When a devastating accident happens and someone suffers catastrophic injuries, it can be difficult to understand the available courses of action for seeking compensation. In particular, when you lose a loved one because of another party’s negligence, determining the type of claim you should file can be complicated when you are searching for information about lawsuits and compensation after a fatal injury.

You might find information about both personal injury lawsuits and wrongful death claims. These types of lawsuits are closely related, and I regularly assist families who are seeking financial compensation after a serious or deadly accident. At the same time, I want to help you understand some of the ways that these claim differ.

Personal Injury Lawsuits are Typically for Nonfatal Injuries While Wrongful Death Claims are for Fatal Injuries

The most obvious way in which personal injury lawsuits and wrongful death lawsuits are different is this: Personal injury lawsuits are typically for nonfatal injuries, while wrongful death lawsuits are the type of claim filed after fatal injuries. Both personal injury lawsuits and wrongful death lawsuits can arise from a negligent act or omission by another party (from a car accident to medical malpractice, for example), but the type of claim you file will typically depend upon whether the accident resulted in nonfatal or fatal injuries.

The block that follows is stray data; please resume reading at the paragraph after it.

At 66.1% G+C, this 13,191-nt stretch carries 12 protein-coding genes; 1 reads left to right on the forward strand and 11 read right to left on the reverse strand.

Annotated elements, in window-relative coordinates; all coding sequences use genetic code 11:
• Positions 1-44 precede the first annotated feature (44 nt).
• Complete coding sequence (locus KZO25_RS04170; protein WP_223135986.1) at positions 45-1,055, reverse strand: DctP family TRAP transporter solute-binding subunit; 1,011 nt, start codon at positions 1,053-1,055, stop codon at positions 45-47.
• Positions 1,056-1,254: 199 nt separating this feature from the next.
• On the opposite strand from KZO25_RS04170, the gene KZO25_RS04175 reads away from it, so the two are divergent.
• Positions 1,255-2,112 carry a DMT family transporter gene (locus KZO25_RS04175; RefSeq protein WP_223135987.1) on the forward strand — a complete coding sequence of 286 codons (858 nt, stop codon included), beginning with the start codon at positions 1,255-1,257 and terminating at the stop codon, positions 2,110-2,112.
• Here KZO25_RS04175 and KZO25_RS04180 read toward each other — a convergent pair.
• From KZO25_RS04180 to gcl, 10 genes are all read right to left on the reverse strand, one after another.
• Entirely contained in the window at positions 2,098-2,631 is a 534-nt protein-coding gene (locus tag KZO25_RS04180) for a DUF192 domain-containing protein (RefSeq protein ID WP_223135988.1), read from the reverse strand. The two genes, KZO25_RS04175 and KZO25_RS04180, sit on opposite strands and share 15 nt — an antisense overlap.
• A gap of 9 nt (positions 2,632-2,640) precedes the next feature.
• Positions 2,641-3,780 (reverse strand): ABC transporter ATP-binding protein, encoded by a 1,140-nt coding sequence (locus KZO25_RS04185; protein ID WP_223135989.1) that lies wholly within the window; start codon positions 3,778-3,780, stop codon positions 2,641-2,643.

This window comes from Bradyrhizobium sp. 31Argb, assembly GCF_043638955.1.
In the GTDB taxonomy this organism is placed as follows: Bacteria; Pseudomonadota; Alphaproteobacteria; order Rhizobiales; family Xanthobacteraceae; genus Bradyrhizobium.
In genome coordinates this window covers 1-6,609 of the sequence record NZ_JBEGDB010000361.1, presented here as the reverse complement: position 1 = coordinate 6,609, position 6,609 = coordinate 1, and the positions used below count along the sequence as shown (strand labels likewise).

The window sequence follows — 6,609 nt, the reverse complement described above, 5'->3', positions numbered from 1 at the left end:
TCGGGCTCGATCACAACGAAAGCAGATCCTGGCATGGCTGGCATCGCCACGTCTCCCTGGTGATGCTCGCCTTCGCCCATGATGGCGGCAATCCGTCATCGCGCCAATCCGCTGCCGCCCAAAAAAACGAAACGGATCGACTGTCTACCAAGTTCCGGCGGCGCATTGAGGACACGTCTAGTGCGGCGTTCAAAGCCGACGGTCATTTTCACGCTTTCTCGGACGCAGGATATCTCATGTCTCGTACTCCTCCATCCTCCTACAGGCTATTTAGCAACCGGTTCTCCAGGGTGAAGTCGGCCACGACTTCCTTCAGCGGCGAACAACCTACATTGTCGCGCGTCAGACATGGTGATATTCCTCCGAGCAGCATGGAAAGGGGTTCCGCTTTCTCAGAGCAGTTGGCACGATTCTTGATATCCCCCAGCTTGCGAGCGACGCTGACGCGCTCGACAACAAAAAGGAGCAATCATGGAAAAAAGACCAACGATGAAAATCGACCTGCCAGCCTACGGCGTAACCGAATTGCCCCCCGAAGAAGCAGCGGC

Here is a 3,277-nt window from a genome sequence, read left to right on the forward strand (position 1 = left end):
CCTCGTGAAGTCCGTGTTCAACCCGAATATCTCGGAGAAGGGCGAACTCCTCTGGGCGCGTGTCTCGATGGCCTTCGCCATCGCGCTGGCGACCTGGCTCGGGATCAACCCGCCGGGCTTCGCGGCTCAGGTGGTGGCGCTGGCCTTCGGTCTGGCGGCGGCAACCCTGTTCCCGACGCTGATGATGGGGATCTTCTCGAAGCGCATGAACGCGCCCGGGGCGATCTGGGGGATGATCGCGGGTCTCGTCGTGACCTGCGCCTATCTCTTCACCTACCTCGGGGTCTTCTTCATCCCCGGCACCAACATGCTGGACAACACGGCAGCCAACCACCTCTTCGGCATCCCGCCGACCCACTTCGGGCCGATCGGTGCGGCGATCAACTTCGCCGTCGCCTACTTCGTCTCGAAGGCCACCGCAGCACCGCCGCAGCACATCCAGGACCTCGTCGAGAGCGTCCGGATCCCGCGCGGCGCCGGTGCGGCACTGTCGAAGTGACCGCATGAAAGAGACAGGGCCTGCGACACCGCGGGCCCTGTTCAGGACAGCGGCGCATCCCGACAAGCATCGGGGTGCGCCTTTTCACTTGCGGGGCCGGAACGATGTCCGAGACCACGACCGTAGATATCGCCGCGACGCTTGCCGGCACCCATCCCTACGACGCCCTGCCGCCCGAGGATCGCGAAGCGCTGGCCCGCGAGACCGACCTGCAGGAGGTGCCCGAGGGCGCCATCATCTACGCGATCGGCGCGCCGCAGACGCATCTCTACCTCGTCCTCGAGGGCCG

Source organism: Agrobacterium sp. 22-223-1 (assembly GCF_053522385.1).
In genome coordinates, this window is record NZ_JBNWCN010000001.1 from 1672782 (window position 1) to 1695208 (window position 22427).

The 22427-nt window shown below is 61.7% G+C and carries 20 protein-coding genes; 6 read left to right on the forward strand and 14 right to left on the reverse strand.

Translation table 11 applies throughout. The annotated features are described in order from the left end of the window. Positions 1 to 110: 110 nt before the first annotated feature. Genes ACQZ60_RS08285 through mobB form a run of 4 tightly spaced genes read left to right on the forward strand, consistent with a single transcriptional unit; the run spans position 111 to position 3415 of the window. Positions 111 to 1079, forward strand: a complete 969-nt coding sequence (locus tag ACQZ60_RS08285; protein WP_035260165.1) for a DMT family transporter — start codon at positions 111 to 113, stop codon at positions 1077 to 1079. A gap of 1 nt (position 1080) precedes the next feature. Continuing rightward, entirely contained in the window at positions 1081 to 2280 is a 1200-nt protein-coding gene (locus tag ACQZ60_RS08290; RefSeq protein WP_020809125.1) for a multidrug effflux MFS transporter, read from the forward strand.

Party Who Files the Lawsuit Will Be Different

In a personal injury lawsuit, the party who files the claim is typically the party who has suffered the injury. So, for instance, if you were injured in a motor vehicle collision, you would be the one who filed a lawsuit against the at-fault driver. Accordingly, you (as the injured person) would also be the party who would receive damages.

Differently, in a wrongful death lawsuit, Ohio law requires the “personal representative” of the deceased to be the one who files the claim. To be clear, the personal representative can seek damages on behalf of the deceased’s family, but the personal representative must be the party who actually files the wrongful death lawsuit.

Clocks on the Statutes of Limitations Start Ticking at Different Times

For most personal injury and wrongful death lawsuits in Ohio, the statute of limitations is two years. However, the clock on a personal injury case and a wrongful death case start “ticking” at different points. In a personal injury case, the two-year window begins on the date of the injury, while in a wrongful death case, the two-year window starts on the date of the deceased’s death.

Call My Office for Help with Your Personal Injury or Wrongful Death Lawsuit

Personal injury and wrongful death cases are incredibly difficult no matter what the circumstances are surrounding the accident and injuries. Whether you suffered serious injuries yourself in an accident and need help filing a claim, or you recently lost a loved one because of someone else’s negligent or reckless behavior, I’ll Make Them Pay!® I want to do everything I can to help Ohio residents with personal injury and wrongful death lawsuits, and I can get started on your case today. Do not hesitate to call me at 877.614.9524 to learn more about your options for seeking financial compensation after a serious or fatal accident.

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